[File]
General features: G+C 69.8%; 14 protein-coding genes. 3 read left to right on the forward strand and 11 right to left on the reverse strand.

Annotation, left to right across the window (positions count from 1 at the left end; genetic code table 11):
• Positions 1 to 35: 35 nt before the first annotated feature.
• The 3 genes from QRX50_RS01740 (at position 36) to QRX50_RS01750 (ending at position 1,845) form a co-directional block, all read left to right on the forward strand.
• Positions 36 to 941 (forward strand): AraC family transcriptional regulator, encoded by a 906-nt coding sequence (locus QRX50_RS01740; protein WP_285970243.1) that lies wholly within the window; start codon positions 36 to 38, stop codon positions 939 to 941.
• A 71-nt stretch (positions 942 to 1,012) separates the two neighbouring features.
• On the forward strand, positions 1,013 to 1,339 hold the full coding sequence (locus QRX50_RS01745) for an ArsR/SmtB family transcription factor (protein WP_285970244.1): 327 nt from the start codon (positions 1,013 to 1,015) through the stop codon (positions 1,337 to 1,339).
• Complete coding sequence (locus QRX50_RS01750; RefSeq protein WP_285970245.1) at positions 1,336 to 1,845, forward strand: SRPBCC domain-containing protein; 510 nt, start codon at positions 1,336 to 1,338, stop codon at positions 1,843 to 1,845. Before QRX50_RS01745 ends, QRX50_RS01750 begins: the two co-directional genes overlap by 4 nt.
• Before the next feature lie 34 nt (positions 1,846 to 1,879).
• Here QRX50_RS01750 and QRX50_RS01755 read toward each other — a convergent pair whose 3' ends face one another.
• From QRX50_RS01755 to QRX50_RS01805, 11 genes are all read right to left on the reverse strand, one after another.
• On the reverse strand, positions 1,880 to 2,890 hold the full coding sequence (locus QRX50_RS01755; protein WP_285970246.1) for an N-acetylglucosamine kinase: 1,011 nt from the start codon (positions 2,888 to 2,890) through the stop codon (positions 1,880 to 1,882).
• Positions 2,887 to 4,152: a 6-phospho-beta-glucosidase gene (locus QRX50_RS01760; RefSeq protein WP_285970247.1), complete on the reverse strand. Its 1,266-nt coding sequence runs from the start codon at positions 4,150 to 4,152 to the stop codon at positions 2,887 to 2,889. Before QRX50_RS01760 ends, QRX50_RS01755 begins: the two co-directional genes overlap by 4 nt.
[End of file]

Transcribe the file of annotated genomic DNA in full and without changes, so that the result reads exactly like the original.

General features: G+C 69.8%; 14 protein-coding genes. 3 read left to right on the forward strand and 11 right to left on the reverse strand.

Annotation, left to right across the window (positions count from 1 at the left end; genetic code table 11):
• Positions 1 to 35: 35 nt before the first annotated feature.
• The 3 genes from QRX50_RS01740 (at position 36) to QRX50_RS01750 (ending at position 1,845) form a co-directional block, all read left to right on the forward strand.
• Positions 36 to 941 (forward strand): AraC family transcriptional regulator, encoded by a 906-nt coding sequence (locus QRX50_RS01740; protein WP_285970243.1) that lies wholly within the window; start codon positions 36 to 38, stop codon positions 939 to 941.
• A 71-nt stretch (positions 942 to 1,012) separates the two neighbouring features.
• On the forward strand, positions 1,013 to 1,339 hold the full coding sequence (locus QRX50_RS01745) for an ArsR/SmtB family transcription factor (protein WP_285970244.1): 327 nt from the start codon (positions 1,013 to 1,015) through the stop codon (positions 1,337 to 1,339).
• Complete coding sequence (locus QRX50_RS01750; RefSeq protein WP_285970245.1) at positions 1,336 to 1,845, forward strand: SRPBCC domain-containing protein; 510 nt, start codon at positions 1,336 to 1,338, stop codon at positions 1,843 to 1,845. Before QRX50_RS01745 ends, QRX50_RS01750 begins: the two co-directional genes overlap by 4 nt.
• Before the next feature lie 34 nt (positions 1,846 to 1,879).
• Here QRX50_RS01750 and QRX50_RS01755 read toward each other — a convergent pair whose 3' ends face one another.
• From QRX50_RS01755 to QRX50_RS01805, 11 genes are all read right to left on the reverse strand, one after another.
• On the reverse strand, positions 1,880 to 2,890 hold the full coding sequence (locus QRX50_RS01755; protein WP_285970246.1) for an N-acetylglucosamine kinase: 1,011 nt from the start codon (positions 2,888 to 2,890) through the stop codon (positions 1,880 to 1,882).
• Positions 2,887 to 4,152: a 6-phospho-beta-glucosidase gene (locus QRX50_RS01760; RefSeq protein WP_285970247.1), complete on the reverse strand. Its 1,266-nt coding sequence runs from the start codon at positions 4,150 to 4,152 to the stop codon at positions 2,887 to 2,889. Before QRX50_RS01760 ends, QRX50_RS01755 begins: the two co-directional genes overlap by 4 nt.